Saturday, 28 January 2012

FailChess #1

                                                                                                                                         By Moulthun Ly

It is very often the case in chess that one will put aside their objective judgements of a position, in place of an aesthetically pleasing combination. The term chess aesthetics is well known to all competent chess players, and is the reason why many still continue to play.

In fact, there has been surprising amounts of research into computing the beauty of chess positions. Something i believe only humans will ever fully understand. However, this entry is not about the most beautifully played games, nor will it look at tactically brilliant combinations. But rather, the pitfalls which players will suffer along the way to achieving their best game prize.

Although a perfectly played game is a sight to behold. A well played tragedy is just as entertaining, if not more so. For these games i prefer to look for master level or near master games, making them all the more interesting. The first entry was a game played at Queenstown tournament, which i had recently finished several days ago. I finished on 6/9 after tragically losing my last round to Rozentalis from a very equal ending. We might finish off the second half of the Queenstown post soon. But enough of me, lets have a skiwz at the game. I won't mention the players names for the sake of these posts, but it is the positions which we are more interested in! :)

White has played quite oddly up to this point, but managed to hold his advantage the whole way through the game. It is now white to play, for those of you suggested such natural moves as Rc1or h5 or Rd2 then you get a 0 for artistic flare.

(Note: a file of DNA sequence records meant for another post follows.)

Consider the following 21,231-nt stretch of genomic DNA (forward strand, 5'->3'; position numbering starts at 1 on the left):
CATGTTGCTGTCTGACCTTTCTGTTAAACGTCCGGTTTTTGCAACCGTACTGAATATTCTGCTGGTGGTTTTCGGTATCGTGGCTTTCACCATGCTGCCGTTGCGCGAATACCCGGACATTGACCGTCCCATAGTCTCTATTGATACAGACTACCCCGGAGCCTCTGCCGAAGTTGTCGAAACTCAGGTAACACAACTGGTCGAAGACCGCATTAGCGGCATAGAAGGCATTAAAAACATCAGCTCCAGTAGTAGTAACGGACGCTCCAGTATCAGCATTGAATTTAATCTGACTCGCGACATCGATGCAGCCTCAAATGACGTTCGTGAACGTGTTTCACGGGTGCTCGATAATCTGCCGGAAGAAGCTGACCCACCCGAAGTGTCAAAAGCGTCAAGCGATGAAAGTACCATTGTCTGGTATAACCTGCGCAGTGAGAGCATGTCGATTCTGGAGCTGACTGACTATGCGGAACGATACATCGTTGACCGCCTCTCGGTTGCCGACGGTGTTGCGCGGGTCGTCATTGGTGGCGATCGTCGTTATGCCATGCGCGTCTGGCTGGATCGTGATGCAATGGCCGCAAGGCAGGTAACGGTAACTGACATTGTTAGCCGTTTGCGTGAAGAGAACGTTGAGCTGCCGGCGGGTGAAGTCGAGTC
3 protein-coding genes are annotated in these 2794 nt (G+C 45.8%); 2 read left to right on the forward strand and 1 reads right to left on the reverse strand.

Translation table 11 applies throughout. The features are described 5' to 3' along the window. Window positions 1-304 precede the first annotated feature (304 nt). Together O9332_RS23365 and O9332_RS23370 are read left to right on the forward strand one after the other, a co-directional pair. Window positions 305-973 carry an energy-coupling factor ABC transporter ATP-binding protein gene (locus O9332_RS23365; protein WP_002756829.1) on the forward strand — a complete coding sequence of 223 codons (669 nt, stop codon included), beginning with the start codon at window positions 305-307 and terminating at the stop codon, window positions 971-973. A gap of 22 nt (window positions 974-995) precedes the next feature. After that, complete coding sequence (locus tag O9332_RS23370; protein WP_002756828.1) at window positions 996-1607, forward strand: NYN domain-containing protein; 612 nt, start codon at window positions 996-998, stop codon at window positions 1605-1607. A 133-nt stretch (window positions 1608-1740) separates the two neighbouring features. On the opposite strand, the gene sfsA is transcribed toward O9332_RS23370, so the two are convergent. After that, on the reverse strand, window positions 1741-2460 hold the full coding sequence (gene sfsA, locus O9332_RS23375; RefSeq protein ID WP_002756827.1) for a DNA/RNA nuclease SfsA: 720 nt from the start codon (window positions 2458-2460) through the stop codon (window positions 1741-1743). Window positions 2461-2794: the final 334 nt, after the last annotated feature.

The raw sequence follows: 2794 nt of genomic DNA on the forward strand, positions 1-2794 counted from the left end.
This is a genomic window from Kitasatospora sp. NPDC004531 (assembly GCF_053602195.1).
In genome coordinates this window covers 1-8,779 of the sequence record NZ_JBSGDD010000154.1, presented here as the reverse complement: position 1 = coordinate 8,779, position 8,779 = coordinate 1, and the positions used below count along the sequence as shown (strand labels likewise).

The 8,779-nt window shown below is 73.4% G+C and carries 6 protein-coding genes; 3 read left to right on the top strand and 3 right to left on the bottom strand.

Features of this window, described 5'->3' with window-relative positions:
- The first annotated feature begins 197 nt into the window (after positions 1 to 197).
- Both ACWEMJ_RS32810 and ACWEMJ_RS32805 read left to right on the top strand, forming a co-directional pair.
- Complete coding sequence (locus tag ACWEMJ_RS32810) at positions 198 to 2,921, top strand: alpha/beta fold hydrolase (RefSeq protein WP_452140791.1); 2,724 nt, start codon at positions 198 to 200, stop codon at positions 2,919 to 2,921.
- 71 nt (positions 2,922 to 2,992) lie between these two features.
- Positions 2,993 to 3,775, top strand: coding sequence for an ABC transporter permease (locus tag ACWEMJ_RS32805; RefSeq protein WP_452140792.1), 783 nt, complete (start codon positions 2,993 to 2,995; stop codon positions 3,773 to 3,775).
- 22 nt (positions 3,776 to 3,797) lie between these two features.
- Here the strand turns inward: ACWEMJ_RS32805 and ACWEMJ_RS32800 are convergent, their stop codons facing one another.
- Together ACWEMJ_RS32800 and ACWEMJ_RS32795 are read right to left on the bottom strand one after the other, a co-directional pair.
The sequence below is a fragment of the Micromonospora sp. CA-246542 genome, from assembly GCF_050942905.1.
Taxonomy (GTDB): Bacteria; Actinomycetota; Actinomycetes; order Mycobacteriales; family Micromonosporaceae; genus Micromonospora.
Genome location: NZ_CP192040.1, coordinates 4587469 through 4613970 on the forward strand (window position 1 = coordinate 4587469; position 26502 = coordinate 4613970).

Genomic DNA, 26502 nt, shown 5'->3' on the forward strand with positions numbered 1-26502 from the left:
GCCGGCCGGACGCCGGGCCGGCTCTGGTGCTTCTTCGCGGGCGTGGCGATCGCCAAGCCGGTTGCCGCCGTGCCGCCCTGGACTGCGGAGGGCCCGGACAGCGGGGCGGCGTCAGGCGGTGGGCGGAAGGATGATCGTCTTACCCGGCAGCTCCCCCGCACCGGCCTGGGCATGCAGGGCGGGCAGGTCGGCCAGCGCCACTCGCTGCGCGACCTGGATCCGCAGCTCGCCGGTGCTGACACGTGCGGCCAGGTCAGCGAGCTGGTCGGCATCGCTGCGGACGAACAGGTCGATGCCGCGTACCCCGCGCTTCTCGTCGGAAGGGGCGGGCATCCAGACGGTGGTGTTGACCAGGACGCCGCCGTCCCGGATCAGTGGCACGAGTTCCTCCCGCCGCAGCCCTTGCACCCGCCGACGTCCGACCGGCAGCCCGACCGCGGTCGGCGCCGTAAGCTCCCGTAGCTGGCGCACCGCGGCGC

The move played was Qf5!! and the double exclamation marks are given for its artistic humor, considering this was a serious tournament game.

Rc2+ 31.Ke3 Ra2 32.Rg1 32...Ne8 33.Rc1+ Kb7 34.Kd4 Rxa3 35.Re1 Nd6 36.Re7+ Kc8 37.Re5 37...Nb5+ 38.Ke3 d4+ 39.Ke4 Kd7 40.Rd5+ Ke7 41.Re5+ Kd7 42.Rd5+ Kc7 43.Re5 Kc6

 44.f6 gxf6 45.Rh5 f5+ 46.Kxf5 Rxd3 47.Rxh6+ Kc7 48.Rf6 Rxf3 49.Rxf7+ Kd8 50.Kg4 Re3 51.Rf5 d3 52.Rd5+ Ke7 53.h5 Ke6 54.Rd8 Nd6 55.f5+ Ke7 0–1

To finish things off white has gotten himself trapped in a sort of zugswang, which deserves a diagram position of its own. White's pawns have created a barrier for its own king leaving no escape. Anyhow, that is it for the first post will be sure to keep adding more games as I stumble across them.

1 comment:

  1. In the fail of everything, you cannot fail again. Fail until you can't fail no more. The loss is only young, the pain it lasts so long, fail until you can't fail no more.